“There’s no doubt that there is more money to be made now,” he said. “Television is not the sole source of awareness anymore and people are spending more time on their phones. Pammi aunty is a middle-class lady and the brands that approach me are targeting the middle class, as it goes with my character.”
Pranay Swarup, founder of influencer marketing firm Chtrbox, said he has seen a doubling of budgets allocated to influencers this year. Chtrbox has worked with brands such as KFC, Puma and Vivo.
“Self-created content via the celebrity comes across as more authentic and it is much faster and easier for the influencer or celebrity to do that instead of blocking an entire day for a 45-second commercial,” he said. “Instagram and YouTube are the biggest, and we have started seeing the rise of TikTok influencers as well. Twitter and Facebook have sort of taken a back seat.”
There has been a cultural shift in how people express themselves, said Sandeep Bhushan, director and head of India for global marketing solutions at Facebook. “This shift is a big reason why there is an increase in the number of brand collaborations, as combining creativity, content and commerce, one can reach relevant audiences, drive sales and boost credibility,” he said.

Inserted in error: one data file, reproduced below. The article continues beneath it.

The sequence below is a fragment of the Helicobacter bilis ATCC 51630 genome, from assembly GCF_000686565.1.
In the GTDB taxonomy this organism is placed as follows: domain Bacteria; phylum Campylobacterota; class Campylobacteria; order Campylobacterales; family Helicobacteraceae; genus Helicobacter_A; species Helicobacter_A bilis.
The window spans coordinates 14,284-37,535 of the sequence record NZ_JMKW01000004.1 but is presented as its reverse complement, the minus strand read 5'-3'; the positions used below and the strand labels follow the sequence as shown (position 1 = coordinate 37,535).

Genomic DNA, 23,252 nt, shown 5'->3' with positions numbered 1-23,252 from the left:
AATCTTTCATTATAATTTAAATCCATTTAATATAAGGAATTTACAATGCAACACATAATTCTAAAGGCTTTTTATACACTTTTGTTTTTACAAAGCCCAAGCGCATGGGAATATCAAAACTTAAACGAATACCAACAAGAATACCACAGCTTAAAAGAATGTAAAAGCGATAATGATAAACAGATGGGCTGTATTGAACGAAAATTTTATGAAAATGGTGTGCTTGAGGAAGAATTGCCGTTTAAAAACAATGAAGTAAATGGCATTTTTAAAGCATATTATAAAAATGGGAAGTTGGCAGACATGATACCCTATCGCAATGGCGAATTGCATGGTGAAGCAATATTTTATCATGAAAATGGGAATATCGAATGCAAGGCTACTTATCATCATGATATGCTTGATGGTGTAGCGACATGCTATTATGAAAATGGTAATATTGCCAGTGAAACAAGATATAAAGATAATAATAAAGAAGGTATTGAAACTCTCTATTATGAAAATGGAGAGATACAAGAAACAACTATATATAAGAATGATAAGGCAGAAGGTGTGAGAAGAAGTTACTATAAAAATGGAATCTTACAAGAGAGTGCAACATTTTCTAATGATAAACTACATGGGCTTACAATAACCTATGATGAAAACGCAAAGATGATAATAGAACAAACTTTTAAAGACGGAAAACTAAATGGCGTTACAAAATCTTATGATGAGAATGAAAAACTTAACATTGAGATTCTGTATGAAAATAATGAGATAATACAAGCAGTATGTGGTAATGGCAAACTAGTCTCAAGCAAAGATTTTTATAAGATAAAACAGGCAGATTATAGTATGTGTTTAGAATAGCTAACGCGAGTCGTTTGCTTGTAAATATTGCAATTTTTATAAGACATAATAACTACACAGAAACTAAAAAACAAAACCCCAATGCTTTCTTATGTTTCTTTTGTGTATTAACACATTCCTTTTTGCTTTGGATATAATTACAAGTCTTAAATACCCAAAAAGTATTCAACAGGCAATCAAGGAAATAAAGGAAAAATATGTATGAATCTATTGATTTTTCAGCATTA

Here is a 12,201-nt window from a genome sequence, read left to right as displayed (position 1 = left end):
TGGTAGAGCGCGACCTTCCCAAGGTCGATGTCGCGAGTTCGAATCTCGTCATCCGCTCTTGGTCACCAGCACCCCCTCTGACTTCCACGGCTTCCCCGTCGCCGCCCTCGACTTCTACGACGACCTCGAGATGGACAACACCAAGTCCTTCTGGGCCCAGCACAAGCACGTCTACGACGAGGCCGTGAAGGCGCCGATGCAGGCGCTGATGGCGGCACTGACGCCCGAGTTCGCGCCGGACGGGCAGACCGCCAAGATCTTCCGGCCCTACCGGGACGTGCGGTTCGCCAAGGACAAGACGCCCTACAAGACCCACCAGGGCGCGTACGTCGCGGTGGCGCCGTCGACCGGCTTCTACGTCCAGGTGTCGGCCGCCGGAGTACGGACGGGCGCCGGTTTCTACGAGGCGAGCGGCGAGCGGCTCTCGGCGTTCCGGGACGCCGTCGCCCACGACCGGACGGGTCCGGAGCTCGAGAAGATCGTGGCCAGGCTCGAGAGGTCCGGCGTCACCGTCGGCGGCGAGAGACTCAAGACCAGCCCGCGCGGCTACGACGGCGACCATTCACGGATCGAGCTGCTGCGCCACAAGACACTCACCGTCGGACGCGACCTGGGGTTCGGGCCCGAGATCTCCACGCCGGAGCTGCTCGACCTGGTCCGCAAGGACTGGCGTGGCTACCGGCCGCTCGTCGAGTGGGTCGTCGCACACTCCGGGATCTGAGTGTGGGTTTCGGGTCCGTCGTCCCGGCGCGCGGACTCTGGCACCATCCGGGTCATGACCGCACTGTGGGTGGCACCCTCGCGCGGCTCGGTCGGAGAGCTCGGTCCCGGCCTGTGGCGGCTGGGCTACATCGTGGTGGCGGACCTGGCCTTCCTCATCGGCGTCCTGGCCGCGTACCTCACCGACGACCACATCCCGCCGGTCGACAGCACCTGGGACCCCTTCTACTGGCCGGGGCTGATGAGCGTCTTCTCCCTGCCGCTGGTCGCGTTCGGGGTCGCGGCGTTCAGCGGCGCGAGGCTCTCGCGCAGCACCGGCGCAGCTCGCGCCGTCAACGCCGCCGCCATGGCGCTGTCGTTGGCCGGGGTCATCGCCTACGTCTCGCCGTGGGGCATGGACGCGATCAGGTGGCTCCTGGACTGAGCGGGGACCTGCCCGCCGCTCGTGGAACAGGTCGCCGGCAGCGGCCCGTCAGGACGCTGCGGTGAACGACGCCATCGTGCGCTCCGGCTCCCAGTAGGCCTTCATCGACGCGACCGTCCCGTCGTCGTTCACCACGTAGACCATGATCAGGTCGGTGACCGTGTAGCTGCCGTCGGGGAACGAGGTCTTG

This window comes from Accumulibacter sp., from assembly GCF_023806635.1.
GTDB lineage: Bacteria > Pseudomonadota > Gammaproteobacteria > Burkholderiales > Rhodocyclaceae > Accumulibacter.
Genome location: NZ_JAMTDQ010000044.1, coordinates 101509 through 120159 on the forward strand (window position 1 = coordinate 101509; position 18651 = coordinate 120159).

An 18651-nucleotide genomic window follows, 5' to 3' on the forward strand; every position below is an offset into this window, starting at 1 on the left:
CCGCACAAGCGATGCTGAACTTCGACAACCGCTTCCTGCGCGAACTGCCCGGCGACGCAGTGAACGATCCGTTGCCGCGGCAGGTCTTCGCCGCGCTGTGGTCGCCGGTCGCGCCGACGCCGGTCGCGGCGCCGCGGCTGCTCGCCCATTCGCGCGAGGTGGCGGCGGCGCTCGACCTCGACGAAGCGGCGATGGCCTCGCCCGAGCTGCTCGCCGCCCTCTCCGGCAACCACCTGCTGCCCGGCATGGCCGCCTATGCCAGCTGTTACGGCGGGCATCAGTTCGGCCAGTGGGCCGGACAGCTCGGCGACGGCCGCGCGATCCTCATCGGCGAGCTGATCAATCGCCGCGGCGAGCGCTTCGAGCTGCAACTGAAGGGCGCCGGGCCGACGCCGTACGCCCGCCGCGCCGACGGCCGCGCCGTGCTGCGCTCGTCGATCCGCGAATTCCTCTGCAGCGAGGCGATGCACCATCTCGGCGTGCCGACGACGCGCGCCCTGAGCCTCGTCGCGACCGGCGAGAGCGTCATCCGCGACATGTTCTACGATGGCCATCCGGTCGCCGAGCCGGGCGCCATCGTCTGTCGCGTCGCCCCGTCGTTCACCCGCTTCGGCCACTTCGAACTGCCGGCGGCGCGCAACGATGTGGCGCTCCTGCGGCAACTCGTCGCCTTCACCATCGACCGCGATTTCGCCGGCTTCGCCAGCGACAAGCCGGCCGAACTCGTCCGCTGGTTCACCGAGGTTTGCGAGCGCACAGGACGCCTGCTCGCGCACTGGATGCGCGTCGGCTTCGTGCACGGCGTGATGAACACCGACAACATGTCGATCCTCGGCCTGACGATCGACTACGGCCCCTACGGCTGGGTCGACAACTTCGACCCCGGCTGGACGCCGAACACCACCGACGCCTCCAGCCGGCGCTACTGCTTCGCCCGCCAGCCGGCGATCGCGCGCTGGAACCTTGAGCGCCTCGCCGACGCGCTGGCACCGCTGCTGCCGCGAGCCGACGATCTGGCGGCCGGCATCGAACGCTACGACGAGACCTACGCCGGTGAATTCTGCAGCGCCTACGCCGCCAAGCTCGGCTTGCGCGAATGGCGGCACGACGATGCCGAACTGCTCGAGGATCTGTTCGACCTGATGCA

The company recently launched branded content ads on Instagram for advertisers to promote as stories.
“For businesses, this is an opportunity to tell their brand stories through creators’ voices, reach new audiences and measure impact,” he said.
YouTube has more than 1,200 creator channels today with more than 1 million subscribers in India, up from 16 channels in 2014, said Satya Raghavan, director of content partnerships for the company in India.
“With 265 million unique users coming to YouTube every month and deeply engaging with content from these creators, brands are tapping into this to drive engagement with their audiences,” he said. “Brands across BFSI (banking, financial services and insurance), FMCG (fast-moving consumer goods), retail, ecommerce and automobile are leveraging YouTube to grab their audience’s attention. Our role is to play matchmaker.”
Sumedh Chaphekar, CEO of NoFiltr, an influencer incubator that also manages influencers on TikTok and Instagram in India said availability of a direct metric to track ROI in terms of engagement and successful case studies of influencer campaigns have increased the amount of trust that a brand bestows on influencer marketing. Amit Tripathi MD of digital marketing firm IdeateLabs said celebrities have caught on the influencer marketing bandwagon like a ‘fish taking to water.’ “If international trends are any indication it looks like this is here to stay.”
Influencer Prajakta Koli, who goes by the MostlySane handle on YouTube and Instagram, said her numbers and reach are increasing steadily, as a result of which more brands are working with her. Koli has been associated with brands such as PepsiCo and Hyundai. WhatsApp recently tapped her for a television commercial on fake news.
“It was a good marriage of what the brand objective was and what we stand for,” she said. “There is more money to be made now.”